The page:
What is man ... - What is there in man that entitles him to so much notice? Why has God conferred on him so signal honors? Why has he placed him over the works of his hands? He seems so insignificant; his life is so much like a vapor; he so soon disappears, that the question may well be asked why this extraordinary dominion is given him? He is so sinful also, and so unworthy; so much unlike God, and so passionate and revengeful; is so prone to abuse his dominion, that it may well be asked why God has given it to him? Who would suppose that God would give such a dominion over his creatures to one who was so prone to abuse it as man has shown himself to be? He is so feeble, also, compared with other creatures - even of those which are made subject to him - that the question may well be asked why God has conceded it to him? Such question may be asked when we contemplate man as he is. But similar questions may be asked, if, as was probably the case, the Psalm here be supposed to have had reference to man "as he was created."

    Why was one so feeble, and so comparatively without strength, placed over this lower world, and the earth made subject to his control? Why is it that when the heavens are so vast and glorious Psalm 8:3, God has taken such notice of man? Of what consequence can he be amidst works so wonderful? "When I look on the heavens and survey their greatness and their glory," is the sentiment of David, "why is it that man has attracted so much notice, and that he has not been wholly overlooked in the vastness of the works of the Almighty? Why is it that instead of this he has been exalted to so much dignity and honor?" This question, thus considered, strikes us with more force now than it could have struck David. Let anyone sit down and contemplate the heavens as they are disclosed by the discoveries of modern astronomy, and he may well ask the question, "What is man that he should have attracted the attention of God, and been the object of so much care?"

    The same question would not have been inappropriate to David if the Psalm be supposed to have had reference originally to the Messiah, and if he was speaking of himself particularly as the ancestor of the Messiah. "What is man; what am I; what can any of my descendants be, who must be of mortal frame, that this dominion should be given him? Why should anyone of a race so feeble, so ignorant, so imperfect, be exalted to such honor?" We may ask the question here, and it may be asked in heaven with pertinency and with power, 'Why was man so honored as to be united to the Godhead? Why did the Deity appear in the human form? What was there in man that should entitle him to this honor of being united to the Divinity, and of being thus exalted above the angels?' The wonder is not yet solved; and we may well suppose that the angelic ranks look with amazement - but without envy - on the fact that "man," by his union with the Deity in the person of the Lord Jesus, has been raised above them in rank and in glory. "Or the son of man." This phrase means the same as "man," and is used merely to give variety to the mode of expression. Such a change or variety in words and phrases, when the same thing is intended, occurs constantly in Hebrew poetry. The name "son of man" is often given to Christ to denote his intimate connection with our race, and the interest which he felt in us, and is the common term which the Saviour uses when speaking of himself. Here it means "man," and maybe applied to human nature everywhere - and therefore to human nature in the person of the Messiah.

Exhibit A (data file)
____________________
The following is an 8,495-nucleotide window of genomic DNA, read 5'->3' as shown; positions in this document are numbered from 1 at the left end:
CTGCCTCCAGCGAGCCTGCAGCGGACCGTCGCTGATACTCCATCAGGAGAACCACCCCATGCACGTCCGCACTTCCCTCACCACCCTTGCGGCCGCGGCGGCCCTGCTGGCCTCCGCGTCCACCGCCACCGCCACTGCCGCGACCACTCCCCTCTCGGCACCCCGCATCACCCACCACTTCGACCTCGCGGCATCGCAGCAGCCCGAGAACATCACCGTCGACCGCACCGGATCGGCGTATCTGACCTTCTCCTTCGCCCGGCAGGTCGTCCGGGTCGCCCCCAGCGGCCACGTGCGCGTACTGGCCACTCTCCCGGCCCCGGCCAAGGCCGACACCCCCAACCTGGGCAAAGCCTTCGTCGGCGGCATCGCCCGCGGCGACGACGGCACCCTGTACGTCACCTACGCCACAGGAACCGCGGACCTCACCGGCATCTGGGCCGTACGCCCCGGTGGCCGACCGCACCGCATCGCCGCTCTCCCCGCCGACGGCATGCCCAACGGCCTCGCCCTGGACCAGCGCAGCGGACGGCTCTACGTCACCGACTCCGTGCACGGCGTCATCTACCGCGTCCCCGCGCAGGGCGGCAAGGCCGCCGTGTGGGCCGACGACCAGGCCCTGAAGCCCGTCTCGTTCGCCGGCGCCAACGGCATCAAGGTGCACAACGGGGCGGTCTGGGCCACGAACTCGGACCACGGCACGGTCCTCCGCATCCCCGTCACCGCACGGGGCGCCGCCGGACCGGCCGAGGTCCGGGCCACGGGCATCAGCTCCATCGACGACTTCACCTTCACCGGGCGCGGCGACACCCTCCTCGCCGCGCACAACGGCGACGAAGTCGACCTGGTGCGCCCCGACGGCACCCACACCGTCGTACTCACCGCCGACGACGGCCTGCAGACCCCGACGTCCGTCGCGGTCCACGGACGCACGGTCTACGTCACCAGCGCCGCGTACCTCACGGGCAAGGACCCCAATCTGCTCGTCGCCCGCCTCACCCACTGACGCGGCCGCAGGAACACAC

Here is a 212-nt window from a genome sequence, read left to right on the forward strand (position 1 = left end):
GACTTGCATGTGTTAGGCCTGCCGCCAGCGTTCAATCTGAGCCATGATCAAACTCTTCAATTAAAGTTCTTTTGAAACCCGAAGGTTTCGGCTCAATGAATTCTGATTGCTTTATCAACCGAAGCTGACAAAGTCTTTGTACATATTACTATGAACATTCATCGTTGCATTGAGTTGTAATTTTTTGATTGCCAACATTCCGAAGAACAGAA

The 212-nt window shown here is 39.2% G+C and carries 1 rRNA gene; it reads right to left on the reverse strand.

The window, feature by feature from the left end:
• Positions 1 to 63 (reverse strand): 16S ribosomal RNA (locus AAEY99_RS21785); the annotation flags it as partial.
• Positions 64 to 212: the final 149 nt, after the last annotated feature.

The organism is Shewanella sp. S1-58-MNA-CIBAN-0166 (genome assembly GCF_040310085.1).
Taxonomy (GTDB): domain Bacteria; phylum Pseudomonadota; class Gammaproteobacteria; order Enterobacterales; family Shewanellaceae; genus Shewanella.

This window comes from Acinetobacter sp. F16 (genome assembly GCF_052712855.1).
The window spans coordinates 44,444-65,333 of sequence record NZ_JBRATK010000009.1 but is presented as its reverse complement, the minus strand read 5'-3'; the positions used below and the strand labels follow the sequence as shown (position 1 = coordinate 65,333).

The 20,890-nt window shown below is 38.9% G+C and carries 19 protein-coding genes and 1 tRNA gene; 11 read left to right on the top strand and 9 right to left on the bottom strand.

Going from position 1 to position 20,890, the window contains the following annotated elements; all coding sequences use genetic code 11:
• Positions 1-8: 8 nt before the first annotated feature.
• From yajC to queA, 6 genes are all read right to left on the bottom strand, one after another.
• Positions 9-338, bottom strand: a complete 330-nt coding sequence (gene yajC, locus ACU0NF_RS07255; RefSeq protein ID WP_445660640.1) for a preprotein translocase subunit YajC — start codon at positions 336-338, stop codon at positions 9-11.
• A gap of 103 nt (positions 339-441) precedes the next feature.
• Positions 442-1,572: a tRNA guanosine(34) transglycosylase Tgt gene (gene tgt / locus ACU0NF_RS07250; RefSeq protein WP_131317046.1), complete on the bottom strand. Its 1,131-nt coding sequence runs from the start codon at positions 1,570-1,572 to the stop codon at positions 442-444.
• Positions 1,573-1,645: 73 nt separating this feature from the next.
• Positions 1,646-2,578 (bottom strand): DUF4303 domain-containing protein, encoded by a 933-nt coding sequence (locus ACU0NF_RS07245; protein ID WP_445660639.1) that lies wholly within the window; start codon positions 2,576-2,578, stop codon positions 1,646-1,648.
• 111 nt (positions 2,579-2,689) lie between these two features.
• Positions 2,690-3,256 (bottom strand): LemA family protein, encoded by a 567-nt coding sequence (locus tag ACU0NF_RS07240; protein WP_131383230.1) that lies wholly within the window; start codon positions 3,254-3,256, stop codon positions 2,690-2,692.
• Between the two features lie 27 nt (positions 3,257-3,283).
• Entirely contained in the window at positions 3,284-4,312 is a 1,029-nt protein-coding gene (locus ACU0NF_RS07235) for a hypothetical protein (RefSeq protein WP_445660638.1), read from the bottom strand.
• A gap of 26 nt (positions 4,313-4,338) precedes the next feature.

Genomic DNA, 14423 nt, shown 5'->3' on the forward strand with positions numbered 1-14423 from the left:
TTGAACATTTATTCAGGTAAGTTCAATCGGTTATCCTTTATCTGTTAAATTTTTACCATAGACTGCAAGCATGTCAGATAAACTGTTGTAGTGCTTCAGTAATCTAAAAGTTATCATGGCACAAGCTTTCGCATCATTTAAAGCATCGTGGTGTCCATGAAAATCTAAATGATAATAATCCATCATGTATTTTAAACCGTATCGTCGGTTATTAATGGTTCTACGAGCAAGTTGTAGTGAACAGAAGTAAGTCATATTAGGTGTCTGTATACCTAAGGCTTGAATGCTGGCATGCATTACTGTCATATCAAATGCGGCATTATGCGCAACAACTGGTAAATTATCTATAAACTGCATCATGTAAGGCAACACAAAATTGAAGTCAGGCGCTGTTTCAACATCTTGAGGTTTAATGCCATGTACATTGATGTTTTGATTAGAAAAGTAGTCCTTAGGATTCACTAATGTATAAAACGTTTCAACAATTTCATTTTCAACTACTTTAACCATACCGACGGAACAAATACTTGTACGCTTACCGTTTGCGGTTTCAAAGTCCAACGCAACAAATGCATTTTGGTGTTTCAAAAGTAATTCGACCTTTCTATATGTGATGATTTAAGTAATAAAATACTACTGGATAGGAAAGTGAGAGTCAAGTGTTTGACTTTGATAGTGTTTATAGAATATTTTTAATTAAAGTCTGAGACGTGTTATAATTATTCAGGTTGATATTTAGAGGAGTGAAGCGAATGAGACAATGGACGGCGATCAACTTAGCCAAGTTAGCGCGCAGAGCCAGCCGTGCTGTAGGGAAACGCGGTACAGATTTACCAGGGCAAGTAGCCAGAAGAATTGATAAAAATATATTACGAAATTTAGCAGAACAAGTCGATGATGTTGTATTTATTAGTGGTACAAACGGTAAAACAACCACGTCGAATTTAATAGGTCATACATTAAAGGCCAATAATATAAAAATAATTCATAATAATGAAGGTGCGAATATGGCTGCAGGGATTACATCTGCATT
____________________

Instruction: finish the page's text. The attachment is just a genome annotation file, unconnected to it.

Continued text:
That thou visitest him - That thou shouldst regard him or treat him with so much honor. Why is he the object of so much interest to the Divine Mind?

    Wesley's Notes on Hebrews 2:6

    2:6 What is man - To the vast expanse of heaven, to the moon and the stars which thou hast ordained! This psalm seems to have been composed by David, in a clear, moonshiny, and starlight night, while he was contemplating the wonderful fabric of heaven; because in his magnificent description of its luminaries, he takes no notice of the sun, the most glorious of them all. The words here cited concerning dominion were doubtless in some sense applicable to Adam; although in their complete and highest sense, they belong to none but the second Adam. Or the son of man, that thou visitest him - The sense rises: we are mindful of him that is absent; but to visit, denotes the care of a present God. Psa 8:4.